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« In memory of Mark Strand [by Lera Auerbach] | Main | From the Archive: On Movies and Beauties (by Mark Strand) »

November 29, 2014

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I'll see you in my dreams. . .

He was a brilliant and inspiring poet and a generous, kind man. I met him years ago in Toronto, when he came to read at IFOA: International Festival of Authors. We chatted afterwards (we talked about Elizabeth Bishop and the Maritimes), he signed his book and I asked if I could send him some of my poetry. He gave me his address. I summoned the courage to send him some work. In reply, he sent me the kindest letter I've ever received. I cherished it for years, although I stopped writing poetry for over a decade. When my first collection, Reporting from Night, was finally being published in 2011, I realized that the poems I'd sent to him were in the manuscript and wondered if he would permit me to use an excerpt from his letter as a blurb. I sent an e-mail to him at Columbia and got a reply back within an hour! He said yes. This is what he had written about my poems: "Their intensity and limpidity, their invention--all wonderful. And their narrative arc--always implicit--gives them a lovely delicacy." I will always be extremely grateful to him.

When I was in the NJ Governor's School for the Arts program, one of our instructors shared this with the group. We were the combination of awkward and unruly you'd expect of seventeen-year-olds who'd worked themselves into a program that involved going to class for a month during their last summer of high school. "Keeping Things Whole" was put in front of us, and as we all read and reread the poem, our usual smart remarks and clumsy attempts at scholarship failed us; our breathing slowed, we sat quietly for a long time, looking up to each other, then back at the page. Even now that poem puts me in a place of feeling both great and small that few other things can, and I owe Mark Strand a true debt for such a gift--one he didn't even know he gave.

Mark Strand caused a sensation when he visited Ohio University in 1972. Already enthralled with his poems, we could hardly believe his handsomeness. The one detail that charmed me most--the small rip near the elbow in his sky-blue oxford-cloth shirt. In 1983 he visited the Center for Writers in Hattiesburg, Mississippi, to give a reading. He was a cordial and gracious guest, even advising me on my (ill-conceived) romance. He gave me his best wishes that things would work out. I believe that the next time I talked to him was in 2006, in NYC. "Did things work out?" Mark asked me. "Yes, we lived together for a long time--ten years unmarried, 6 years married. Then he left me for one of my graduate students." "Men are pigs," he said.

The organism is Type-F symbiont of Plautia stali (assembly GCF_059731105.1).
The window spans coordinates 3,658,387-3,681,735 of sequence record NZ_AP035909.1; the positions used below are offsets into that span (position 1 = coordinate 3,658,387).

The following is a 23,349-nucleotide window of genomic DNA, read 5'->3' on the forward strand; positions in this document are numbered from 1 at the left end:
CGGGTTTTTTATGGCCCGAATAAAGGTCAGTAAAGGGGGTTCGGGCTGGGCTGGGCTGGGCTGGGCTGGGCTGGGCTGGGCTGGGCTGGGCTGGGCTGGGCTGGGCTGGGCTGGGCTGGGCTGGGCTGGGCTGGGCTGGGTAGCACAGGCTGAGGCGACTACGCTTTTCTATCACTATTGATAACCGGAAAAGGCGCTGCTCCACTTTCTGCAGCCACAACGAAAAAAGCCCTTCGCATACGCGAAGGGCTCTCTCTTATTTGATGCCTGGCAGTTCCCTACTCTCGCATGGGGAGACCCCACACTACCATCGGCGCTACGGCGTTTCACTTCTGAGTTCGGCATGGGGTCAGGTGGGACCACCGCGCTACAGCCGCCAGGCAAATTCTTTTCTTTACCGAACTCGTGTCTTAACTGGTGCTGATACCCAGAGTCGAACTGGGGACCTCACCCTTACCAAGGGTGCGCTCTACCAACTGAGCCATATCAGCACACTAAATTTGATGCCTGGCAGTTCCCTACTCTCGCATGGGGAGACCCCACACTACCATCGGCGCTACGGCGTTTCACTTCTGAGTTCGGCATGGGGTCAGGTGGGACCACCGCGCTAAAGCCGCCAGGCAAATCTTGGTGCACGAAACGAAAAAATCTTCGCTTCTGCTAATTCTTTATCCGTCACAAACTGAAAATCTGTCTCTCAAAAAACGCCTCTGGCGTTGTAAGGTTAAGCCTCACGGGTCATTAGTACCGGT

MARK STRAND

“The Remains,” from his 1970 collection “Darker.”

Translated into Russian by Andrey Gritsman


Я расстаюсь с чужими именами. Опустошаю карманы.
Снимаю обувь и оставляю на обочине.
Ночью перевожу часы назад.
Открываю семейный альбом и смотрю на свои детские фото.
Ну и что это дает? Время делает свое дело.
Я называю свое имя. Говорю до свидания.
Все слова улетают по ветру.
Я люблю свою жену но покидаю ее.
Родители встают со своих тронов
в молочных залах облаков.
Как мне запеть? Время говорит мне кто я.
Я меняюсь но остаюсь все тем же.
Расстаюсь с жизнью но она все живет.

He told me that he wrote his poems formally, and then un-formed them. I think he was being mischievous...

Mark Strand taught me the secret to poetry. But I can't tell you. It's a secret. I have been lucky in my life to spend several nights over the past decade chatting with Mark Strand on a porch in Tennessee. One night I asked him to sign a copy of his children's book, The Night Book. He asked, "Where did you find this?" and then wrote this inscription, "Stay up late. Everything is better at night."

How many times can you actually remember the first poem you ever read by someone? "My Life by Somebody Else" was my first Mark Strand poem--I'm pretty sure it was in The New York Review of Books. What a startling and unforgettable new voice. He became the most imitated poet in America. A few years later, he felt he had reached a dead end. He said at a poetry reading, at the Blacksmith House in Cambridge, that we were listening to someone whose star had fallen. But how wrong he was.

I loved his reading style, but I couldn't afford his book, so I asked him to sign the book I had with me - Bevington's complete Shakespeare, the fourth edition - and he eyeballed me for a second, then bent over the textbook. When he passed it back, I found a speech bubble extending from the Bard's mouth on the frontispiece: "Mark Strand is a nice guy and not a bad poet. I say so. Wm. Shakespeare."

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Radio

I left it
on when I
left the house
for the pleasure
of coming back
ten hours later
to the greatness
of Teddy Wilson
"After You've Gone"
on the piano
in the corner
of the bedroom
as I enter
in the dark


from New and Selected Poems by David Lehman

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